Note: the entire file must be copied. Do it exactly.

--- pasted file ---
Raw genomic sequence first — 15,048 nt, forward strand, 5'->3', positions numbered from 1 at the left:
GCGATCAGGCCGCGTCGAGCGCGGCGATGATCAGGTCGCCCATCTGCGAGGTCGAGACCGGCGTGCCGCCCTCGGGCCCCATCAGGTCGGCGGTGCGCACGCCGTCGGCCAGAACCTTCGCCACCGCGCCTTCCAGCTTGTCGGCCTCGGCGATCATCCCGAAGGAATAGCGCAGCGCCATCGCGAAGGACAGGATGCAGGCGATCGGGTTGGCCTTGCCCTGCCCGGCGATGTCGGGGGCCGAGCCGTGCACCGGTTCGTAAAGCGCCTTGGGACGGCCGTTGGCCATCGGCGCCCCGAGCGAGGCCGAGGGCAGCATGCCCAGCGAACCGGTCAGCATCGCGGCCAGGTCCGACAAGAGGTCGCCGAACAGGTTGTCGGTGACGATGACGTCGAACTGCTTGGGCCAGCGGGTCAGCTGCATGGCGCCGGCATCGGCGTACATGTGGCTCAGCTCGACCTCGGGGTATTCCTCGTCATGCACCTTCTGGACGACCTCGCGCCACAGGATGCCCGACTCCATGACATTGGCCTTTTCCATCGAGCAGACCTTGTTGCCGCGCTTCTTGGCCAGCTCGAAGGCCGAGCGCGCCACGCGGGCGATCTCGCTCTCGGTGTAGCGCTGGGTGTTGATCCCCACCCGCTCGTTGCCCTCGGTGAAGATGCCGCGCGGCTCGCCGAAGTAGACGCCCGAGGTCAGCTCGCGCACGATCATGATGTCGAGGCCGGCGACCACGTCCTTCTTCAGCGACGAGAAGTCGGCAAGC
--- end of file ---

Raw genomic sequence first — 15,048 nt, forward strand, 5'->3', positions numbered from 1 at the left:
GCGATCAGGCCGCGTCGAGCGCGGCGATGATCAGGTCGCCCATCTGCGAGGTCGAGACCGGCGTGCCGCCCTCGGGCCCCATCAGGTCGGCGGTGCGCACGCCGTCGGCCAGAACCTTCGCCACCGCGCCTTCCAGCTTGTCGGCCTCGGCGATCATCCCGAAGGAATAGCGCAGCGCCATCGCGAAGGACAGGATGCAGGCGATCGGGTTGGCCTTGCCCTGCCCGGCGATGTCGGGGGCCGAGCCGTGCACCGGTTCGTAAAGCGCCTTGGGACGGCCGTTGGCCATCGGCGCCCCGAGCGAGGCCGAGGGCAGCATGCCCAGCGAACCGGTCAGCATCGCGGCCAGGTCCGACAAGAGGTCGCCGAACAGGTTGTCGGTGACGATGACGTCGAACTGCTTGGGCCAGCGGGTCAGCTGCATGGCGCCGGCATCGGCGTACATGTGGCTCAGCTCGACCTCGGGGTATTCCTCGTCATGCACCTTCTGGACGACCTCGCGCCACAGGATGCCCGACTCCATGACATTGGCCTTTTCCATCGAGCAGACCTTGTTGCCGCGCTTCTTGGCCAGCTCGAAGGCCGAGCGCGCCACGCGGGCGATCTCGCTCTCGGTGTAGCGCTGGGTGTTGATCCCCACCCGCTCGTTGCCCTCGGTGAAGATGCCGCGCGGCTCGCCGAAGTAGACGCCCGAGGTCAGCTCGCGCACGATCATGATGTCGAGGCCGGCGACCACGTCCTTCTTCAGCGACGAGAAGTCGGCAAGC